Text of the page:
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The Bling Ring

Living the Dream, One Heist at a Time 

Year: 2013 
Running Time:
Aspect Ratio: 1.85:1 (XWide) 
Certificate: BBFC 15 Cert – Not suitable for under 15s 
Subtitles: This film is not expected to be subtitled, though this cannot be guaranteed. 
Directed by Sofia Coppola 
Starring: Emma Watson, Katie Chang, Israel Broussard  
An image from The Bling Ring

Sofia Coppola’s films tend to focus on lonely privileged characters, ranging from Marie Antoinette to the fictional actor in Somewhere. The Bling Ring is in the same vein as it is based on the true story of five young and wealthy fame-obsessed teenagers who used the internet to track their favourite celebrities’ whereabouts in order to rob their homes from 2008 to 2009. Their victims included Paris Hilton, Orlando Bloom and Lindsay Lohan. It is a shocking display of today’s celebrity-obsessed culture, when many young people believe that money and having access to designer goods will eradicate all of their problems.

The Bling Ring, as they became known, would either keep the goods they stole or sell them to pay for wild nights out in Los Angeles, with everything being documented on Facebook. They were eventually caught for their crimes and punished, but the film does not provide a moral analysis and its nonjudgmental approach is very appropriate, allowing the audience to reach their own opinions. The cast is largely unknown but they brilliantly portray the gang as self-absorbed celebrity-worshippers who think that wearing a stolen pair of celebrity sunglasses will give some of that celebrity lifestyle they so desperately desire. Katie Chang plays ringleader Rebecca and Emma Watson takes on a drastic transformation as the egotistical Nicki, who takes drugs and pole-dances.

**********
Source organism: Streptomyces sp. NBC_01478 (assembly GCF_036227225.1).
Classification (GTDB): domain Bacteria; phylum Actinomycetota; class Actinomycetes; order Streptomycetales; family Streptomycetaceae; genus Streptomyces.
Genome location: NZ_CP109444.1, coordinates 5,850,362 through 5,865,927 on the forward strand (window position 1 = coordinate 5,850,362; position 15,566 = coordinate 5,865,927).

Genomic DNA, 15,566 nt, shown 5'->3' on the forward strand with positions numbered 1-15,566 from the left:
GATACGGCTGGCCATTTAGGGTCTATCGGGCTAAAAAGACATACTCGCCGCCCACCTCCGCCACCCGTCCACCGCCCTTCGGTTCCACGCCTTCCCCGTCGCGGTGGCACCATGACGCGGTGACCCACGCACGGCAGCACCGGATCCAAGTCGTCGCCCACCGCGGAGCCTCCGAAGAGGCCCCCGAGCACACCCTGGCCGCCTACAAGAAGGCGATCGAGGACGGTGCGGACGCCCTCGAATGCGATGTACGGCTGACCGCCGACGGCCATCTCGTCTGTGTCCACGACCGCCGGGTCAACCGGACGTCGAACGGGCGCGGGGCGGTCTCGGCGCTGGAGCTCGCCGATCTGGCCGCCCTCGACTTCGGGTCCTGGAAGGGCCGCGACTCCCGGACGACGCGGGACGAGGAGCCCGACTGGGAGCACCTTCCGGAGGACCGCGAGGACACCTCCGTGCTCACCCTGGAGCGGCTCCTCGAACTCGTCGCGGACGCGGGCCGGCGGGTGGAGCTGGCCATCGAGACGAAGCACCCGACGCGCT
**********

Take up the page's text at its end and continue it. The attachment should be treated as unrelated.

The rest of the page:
The film’s view on celebrity is ambiguous, made even more so by the fact that Paris Hilton allowed her house to be used for filming the recreation of her own burglary scenes. Coppola may not offer a firm opinion on the crimes themselves and the deeper reasons for them, but nevertheless this is a very interesting and captivating film that raises deep questions about the nature of celebrity itself and society’s fixation with it.

Olivia Lynch

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Screenings of this film:

2013/2014 Autumn Term (digital)